Amid talk and analysis of a lost American decade driven by dollar devaluation and its myriad symptoms, including nosebleed gasoline prices, horrifying misallocations of capital, housing booms and moderations, bank failures and subpar stock-market performance, there’s been renewed discussion about Japan’s (NYSE:EWJ) two lost decades.And with increased talk about what depressed Japan’s economy, there have materialised arguments that say Japan’s (NYSE:EWJ) economic decline was and is entirely mythical.
In truth, Japan’s decline was very real, and while there are definitely some similarities that will be laid out in this piece, it should be said first that opposite a lost American decade authored by inflation, Japan’s was a function of deflation. For Japan’s struggles being a function of deflation, we need to first look inward because the deflation was very much the doing of the U.S. political class.
To understand what happened in Japan we must first go back to 1985. Back then Japan’s economic success very much bothered the gasping U.S. auto industry (there’s a pattern here)(NYSE:GM)(NYSE:TM)(NYSE:F), and deluded by the false belief that a weak yen was the source of Japan’s export success to the United States (from 1971-1985 the yen had already strengthened from 360/dollar to 250/USD), a renewed desire among protectionist politicians to force an even stronger yen on Japan took hold.
Specifically, the 1985 Plaza Accord was foisted on Japan’s economy, during which it was agreed that “some further orderly appreciation of the main non-dollar currencies against the dollar is desirable.” Japan in particular complied, and thus began its deflation.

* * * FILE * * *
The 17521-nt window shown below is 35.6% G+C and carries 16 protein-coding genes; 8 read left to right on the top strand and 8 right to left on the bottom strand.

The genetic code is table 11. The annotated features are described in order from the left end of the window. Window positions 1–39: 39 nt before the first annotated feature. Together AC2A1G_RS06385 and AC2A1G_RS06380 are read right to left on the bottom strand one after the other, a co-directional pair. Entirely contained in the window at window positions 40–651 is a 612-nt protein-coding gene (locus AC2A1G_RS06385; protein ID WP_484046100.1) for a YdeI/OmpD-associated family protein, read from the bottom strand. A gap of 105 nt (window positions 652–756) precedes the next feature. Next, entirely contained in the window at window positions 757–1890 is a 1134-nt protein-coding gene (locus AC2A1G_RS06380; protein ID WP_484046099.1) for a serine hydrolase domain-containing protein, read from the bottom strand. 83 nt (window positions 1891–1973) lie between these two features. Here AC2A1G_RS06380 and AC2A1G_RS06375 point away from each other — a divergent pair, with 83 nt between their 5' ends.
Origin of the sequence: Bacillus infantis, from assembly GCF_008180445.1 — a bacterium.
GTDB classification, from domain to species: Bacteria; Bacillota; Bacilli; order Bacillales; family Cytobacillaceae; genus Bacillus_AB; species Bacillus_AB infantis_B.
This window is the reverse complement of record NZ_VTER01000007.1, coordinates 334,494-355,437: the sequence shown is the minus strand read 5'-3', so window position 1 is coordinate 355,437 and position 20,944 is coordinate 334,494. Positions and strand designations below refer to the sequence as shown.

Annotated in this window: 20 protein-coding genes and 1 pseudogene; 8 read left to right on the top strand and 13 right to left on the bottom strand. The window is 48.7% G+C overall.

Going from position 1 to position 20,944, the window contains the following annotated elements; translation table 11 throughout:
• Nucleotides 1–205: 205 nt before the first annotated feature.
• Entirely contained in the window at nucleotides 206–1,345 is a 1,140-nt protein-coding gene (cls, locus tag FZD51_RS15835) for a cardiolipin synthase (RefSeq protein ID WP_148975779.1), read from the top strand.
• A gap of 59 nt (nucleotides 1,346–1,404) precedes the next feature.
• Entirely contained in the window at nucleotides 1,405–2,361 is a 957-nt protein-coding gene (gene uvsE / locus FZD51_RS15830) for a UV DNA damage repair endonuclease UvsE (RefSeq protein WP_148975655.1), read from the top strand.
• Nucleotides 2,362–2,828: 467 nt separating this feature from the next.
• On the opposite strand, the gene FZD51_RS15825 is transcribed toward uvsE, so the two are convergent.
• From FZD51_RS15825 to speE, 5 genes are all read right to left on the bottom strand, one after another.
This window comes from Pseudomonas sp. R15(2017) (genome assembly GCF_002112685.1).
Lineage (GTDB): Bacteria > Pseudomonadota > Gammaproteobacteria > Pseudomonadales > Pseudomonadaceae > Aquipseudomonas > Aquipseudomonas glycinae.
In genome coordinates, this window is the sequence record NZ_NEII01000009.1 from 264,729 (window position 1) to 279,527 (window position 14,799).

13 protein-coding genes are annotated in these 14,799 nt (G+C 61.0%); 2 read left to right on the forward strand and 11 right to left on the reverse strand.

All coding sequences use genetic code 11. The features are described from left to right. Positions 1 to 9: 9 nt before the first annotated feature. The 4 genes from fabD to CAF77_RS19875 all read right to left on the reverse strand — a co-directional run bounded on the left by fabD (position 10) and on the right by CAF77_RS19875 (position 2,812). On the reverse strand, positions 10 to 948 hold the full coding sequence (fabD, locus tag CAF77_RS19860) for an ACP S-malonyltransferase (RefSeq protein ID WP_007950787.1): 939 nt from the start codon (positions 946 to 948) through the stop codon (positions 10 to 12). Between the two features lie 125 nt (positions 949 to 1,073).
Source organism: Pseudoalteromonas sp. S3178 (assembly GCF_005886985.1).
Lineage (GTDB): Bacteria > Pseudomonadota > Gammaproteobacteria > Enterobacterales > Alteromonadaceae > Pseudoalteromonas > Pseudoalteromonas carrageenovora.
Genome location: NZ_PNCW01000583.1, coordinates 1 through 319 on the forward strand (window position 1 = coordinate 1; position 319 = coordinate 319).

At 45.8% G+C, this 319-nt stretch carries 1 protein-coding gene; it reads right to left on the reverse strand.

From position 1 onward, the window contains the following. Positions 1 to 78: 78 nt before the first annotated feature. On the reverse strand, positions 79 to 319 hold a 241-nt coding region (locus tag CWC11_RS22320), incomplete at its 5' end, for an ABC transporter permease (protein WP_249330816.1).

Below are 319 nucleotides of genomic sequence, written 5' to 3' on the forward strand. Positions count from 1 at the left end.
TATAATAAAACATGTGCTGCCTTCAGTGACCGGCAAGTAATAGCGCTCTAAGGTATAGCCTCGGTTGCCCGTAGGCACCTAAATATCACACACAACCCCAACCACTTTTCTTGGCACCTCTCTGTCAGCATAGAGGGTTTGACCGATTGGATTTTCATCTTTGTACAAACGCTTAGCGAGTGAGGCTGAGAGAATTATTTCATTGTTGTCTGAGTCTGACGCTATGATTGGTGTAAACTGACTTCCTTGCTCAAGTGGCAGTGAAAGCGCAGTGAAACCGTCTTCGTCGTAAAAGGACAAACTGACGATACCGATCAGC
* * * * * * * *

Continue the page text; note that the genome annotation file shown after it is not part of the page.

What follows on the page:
Over the ensuing 15 years the yen tripled in value against gold (NYSE:GLD), the tripling in price an actual deflation. More modernly, pretend Keynesians who don’t understand their guiding light’s economics like to say that deflation is a decline in economic growth, but in reality, deflation is a massive rise in the value of a currency that forces down all prices while wiping out debtors and profits.
Some will doubtless point out (as this writer has many times) that falling prices are a good thing, and that they by definition materialise in advanced economies. That’s certainly true, but there’s a difference between falling prices which result from enhanced productivity, and those that occur due to a currency-driven decline in the price level.
Apple (NASDAQ:AAPL), Dell (NASDAQ:DELL) and Microsoft (NASDAQ:MSFT) to name but three make it their business to continuously bring down consumer costs. But that is not deflation. If the prices of some goods are falling, that simply means other prices must be rising as the range of goods demanded by consumers expands thanks to the previously expensive eventually retailing cheaply.
Much as a weak currency pushes up the broad price level, deflation pushes it down. It wreaks havoc on commerce simply because nominal prices must eventually account for the rising currency, but if debts were taken on when the currency was weaker, the falling prices make debt service more difficult.
To put it more simply, imagine taking out a $1 million loan to buy barrels of oil (NYSE:USO) at $100 in order to sell them at oil’s current price of $112/barrel. If the price stays the same there’s a nice return, but if the dollar’s value strengthens such that the price of oil falls below $100, the near-term deflation wipes out any nominal profits on the investment, and if it strengthens substantially, the investor is out a lot of money.
Japan (NYSE:EWJ) suffered a real deflation whereby a rising yen forced down all prices. For those not in debt this was a Godsend, but for those heavy on debt the deflation not only erased profits, but it effectively made Japanese companies insolvent.